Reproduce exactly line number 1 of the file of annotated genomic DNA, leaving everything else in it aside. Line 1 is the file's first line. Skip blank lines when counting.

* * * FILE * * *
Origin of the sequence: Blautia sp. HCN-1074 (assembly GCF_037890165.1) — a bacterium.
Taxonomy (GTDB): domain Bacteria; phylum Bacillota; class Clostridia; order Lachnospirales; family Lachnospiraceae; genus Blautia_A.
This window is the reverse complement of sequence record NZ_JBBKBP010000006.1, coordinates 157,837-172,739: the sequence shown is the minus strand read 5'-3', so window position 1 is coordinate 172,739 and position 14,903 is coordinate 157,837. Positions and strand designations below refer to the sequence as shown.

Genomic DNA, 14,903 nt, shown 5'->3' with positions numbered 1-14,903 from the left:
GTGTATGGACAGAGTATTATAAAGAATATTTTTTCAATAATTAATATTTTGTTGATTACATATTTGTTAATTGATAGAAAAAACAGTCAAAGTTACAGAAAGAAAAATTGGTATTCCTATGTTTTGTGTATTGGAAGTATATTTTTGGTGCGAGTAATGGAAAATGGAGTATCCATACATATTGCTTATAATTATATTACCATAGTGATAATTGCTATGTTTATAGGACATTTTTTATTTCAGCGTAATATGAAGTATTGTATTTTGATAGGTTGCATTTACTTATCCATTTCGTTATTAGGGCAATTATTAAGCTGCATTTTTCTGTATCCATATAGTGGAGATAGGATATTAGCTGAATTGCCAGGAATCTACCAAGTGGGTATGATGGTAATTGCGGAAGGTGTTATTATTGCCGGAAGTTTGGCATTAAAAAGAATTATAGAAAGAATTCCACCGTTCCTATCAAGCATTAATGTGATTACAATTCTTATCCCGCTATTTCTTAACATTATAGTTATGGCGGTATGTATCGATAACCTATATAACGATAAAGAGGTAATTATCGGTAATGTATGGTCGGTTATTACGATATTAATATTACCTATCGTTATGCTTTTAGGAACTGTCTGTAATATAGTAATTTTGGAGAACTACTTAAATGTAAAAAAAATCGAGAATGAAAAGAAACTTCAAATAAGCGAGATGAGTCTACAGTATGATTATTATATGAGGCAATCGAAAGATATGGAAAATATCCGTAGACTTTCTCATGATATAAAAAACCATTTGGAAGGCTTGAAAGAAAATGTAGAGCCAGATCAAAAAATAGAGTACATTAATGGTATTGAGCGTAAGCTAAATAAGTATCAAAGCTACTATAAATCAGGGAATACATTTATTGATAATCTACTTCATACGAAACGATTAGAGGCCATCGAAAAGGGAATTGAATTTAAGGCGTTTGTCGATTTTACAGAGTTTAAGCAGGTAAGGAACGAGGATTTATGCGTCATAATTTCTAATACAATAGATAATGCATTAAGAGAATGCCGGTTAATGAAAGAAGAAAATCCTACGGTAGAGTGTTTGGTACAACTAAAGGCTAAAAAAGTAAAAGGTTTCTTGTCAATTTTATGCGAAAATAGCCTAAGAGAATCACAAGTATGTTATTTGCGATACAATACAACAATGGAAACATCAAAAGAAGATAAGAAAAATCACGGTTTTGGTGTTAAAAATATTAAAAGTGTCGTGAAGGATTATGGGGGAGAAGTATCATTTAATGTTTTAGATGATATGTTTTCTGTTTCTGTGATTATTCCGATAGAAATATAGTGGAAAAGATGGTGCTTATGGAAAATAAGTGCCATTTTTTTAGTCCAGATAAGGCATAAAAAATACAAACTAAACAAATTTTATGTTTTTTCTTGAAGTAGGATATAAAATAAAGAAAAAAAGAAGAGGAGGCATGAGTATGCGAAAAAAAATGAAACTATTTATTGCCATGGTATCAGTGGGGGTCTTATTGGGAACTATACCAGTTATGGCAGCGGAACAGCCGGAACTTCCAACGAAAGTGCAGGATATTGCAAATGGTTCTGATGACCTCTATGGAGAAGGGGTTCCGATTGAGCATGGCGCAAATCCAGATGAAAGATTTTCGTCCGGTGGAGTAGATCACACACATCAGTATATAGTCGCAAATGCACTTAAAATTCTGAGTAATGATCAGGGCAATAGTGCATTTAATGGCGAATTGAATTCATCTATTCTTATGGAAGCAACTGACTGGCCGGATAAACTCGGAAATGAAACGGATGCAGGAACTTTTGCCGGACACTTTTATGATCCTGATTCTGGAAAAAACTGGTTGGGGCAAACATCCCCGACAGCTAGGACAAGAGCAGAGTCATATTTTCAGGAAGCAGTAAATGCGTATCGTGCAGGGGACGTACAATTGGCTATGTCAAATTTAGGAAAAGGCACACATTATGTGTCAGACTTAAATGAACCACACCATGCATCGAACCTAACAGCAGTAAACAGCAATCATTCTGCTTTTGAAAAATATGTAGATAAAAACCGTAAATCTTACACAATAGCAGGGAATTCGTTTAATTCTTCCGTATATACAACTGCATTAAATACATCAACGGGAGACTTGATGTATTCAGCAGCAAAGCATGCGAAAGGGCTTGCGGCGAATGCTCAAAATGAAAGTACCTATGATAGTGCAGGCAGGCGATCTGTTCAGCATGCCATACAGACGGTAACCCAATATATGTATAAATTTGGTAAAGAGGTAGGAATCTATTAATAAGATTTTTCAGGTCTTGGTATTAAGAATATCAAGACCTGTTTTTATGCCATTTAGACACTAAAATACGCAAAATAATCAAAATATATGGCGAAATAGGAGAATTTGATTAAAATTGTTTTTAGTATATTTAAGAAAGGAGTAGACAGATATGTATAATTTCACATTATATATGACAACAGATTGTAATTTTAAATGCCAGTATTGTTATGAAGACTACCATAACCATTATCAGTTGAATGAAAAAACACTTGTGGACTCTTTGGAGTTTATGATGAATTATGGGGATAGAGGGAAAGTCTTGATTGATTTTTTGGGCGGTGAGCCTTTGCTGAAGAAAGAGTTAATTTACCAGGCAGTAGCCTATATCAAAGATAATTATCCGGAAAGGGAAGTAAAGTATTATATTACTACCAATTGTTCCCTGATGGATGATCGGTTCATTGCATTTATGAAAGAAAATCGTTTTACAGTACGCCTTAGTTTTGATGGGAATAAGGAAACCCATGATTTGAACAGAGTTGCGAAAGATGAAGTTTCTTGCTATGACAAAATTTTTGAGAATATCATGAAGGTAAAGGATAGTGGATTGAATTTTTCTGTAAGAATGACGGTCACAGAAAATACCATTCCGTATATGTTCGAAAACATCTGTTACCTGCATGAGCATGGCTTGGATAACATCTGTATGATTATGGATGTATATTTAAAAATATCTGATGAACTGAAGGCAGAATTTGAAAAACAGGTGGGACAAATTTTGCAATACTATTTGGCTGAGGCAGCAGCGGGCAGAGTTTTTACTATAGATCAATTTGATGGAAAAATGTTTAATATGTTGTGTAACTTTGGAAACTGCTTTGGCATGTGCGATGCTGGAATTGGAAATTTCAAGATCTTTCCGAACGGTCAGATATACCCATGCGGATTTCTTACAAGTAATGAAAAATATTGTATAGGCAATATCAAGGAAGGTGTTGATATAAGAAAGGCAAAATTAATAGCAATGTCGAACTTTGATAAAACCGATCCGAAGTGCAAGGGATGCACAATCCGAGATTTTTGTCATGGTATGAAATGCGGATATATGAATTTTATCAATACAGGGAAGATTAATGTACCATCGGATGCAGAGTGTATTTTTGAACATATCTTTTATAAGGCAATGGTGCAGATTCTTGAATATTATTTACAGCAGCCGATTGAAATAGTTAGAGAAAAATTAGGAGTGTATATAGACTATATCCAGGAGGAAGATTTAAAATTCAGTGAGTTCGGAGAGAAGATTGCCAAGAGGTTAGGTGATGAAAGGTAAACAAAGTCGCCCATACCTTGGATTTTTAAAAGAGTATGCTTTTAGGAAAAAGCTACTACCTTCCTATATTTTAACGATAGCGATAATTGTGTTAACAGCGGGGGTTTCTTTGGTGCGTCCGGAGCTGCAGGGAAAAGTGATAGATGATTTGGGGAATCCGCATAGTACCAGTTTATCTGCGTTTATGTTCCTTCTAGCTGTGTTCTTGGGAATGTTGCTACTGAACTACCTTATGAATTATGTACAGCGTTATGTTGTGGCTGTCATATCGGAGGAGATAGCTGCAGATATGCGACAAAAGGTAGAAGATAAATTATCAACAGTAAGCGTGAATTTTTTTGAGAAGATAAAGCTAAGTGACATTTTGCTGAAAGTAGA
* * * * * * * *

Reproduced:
Origin of the sequence: Blautia sp. HCN-1074 (assembly GCF_037890165.1) — a bacterium.